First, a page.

The role of youths (employed and unemployed) and their enormous contributions to nation building can never be overemphasized, especially with Nigeria’s population and position in Africa. Nigeria, with a total population of approximately 174 million, has youths in the age bracket of 15 to 35 years, amounting to over 116 million of her total population. You can’t tell me if you empower this number of people something great won’t come out of it? No.

Unfortunately, 54% of these youths are not meaningfully engaged for the good of the Nigerian economy, and by implication, if they are not building the nation directly, they might be contributing to the setback the country suffers directly or indirectly because they need to put their strength to use somehow. And that’s why we have cybercrime and street begging.

The government should stop seeing the youths as a problem but as a prospect to build on for tremendous growth across the board as seen in some foreign nations like China and Germany.

The government should do all she promised before she was elected.

Empower the youth. Start programs that will help the average Nigerian. Put more emphasis on the importance of Agriculture and technology- education in general, and see how Nigeria will bloom. When these kids get exposed to these kinds of things, the street and begging will be deserted. It might take months or years, but at least, it’s a step.

 

  1. What is your message to private individuals and what can they do to salvage the situation?

I don’t have much to say.

But, go out there. Be human. Love, get exposed, get busy for a good cause with positive intentions. Do it for posterity first, the rest will come.

Get involved, help these kids in whatever way you can afford and never forget to leave someone or a place better than you met them.

 

 

  1. Tell us about your work.

Photography to me is art, and what we select is supposed to be important. I don’t want to show you a mixture of good and bad or a slice of life. Art for me reflects a person’s values.

So, I’d say my “work” is whatever that is important at that moment, available for my lens to capture. Regardless of what it is.

You can see most of my work on Instagram @leo_owan

 

 

 

The side effects of street hawking cannot be overemphasized. It leads to possible future nefarious acts like Leo has already said. But another interesting side effect is it leads to child mortality and death. According to the FIA Foundation and the Global Burden of Disease, a child in Sub-Saharan Africa is twice as likely to die in a road crash as a child in any other world region, a lot of these street hawking children die in road motor accidents and are forgotten immediately because nobody really takes responsibility for them. A lot of potential human capital and a significant number of younglings belonging to the next generation are lost to the streets.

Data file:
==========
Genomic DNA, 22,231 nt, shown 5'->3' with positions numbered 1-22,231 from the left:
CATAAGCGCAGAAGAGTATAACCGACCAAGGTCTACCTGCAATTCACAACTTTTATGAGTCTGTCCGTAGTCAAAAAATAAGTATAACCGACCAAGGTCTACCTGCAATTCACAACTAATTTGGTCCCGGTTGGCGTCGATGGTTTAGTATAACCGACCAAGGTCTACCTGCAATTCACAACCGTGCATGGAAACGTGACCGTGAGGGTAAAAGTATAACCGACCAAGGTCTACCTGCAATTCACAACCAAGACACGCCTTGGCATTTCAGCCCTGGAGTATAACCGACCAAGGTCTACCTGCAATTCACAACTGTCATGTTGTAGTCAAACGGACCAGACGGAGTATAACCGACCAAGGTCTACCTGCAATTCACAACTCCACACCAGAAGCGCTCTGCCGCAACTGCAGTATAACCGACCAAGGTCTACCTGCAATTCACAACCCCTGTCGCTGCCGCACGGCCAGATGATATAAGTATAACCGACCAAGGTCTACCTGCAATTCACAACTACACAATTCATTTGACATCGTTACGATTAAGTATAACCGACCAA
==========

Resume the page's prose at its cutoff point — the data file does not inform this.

In an article on “The Conversation” dated September 19 2016, Nzubechukwu Okeke argues that “there is a pressing need to protect children and other young people from being exploited. Evidence shows about 40% of children that hawk on streets are victims of adult exploitation” She went on further to quote statistics as evidence from the United Nation Convention of the Rights of the Child and then the gospel truth – “Although Nigeria promulgated the Child Rights Act in 2003, it has not been implemented effectively”. Even Nzubechukwu agreed that this street children are at the risk of being hit by a car and also subjected to sexual abuse and low academic performance!

Another side effect is society too is at health risk. How? you ask, street hawking essentially is the selling of goods by the street and a good percentage is food. Now, this is food that was prepared where you don’t know, under practices you don’t know. Society, in general, is now at risk of diseases.

I have listed a lot of risks and I can go on and on but the question now is what do we do? And what is the purpose of this piece?

The purpose of this piece is to call on the Nigerian government to step in like Leo has called out and do something. Placing a ban on street hawking is not a solution but providing an alternate life for these young misfits is a more amiable solution.

And to private individuals, It doesn’t have to always be this way for these young men, so I join Leo to say to everyone reading this especially in the Northern Part of Nigeria, Get Involved and help these kids in any way you can because if you don’t, they are potential dangers to society.

Thank you for reading.

And here are some works from Leo Makokolee Owan (@Leo_Owan on Instagram and Twitter).

 

 

Last modified: July 25, 2018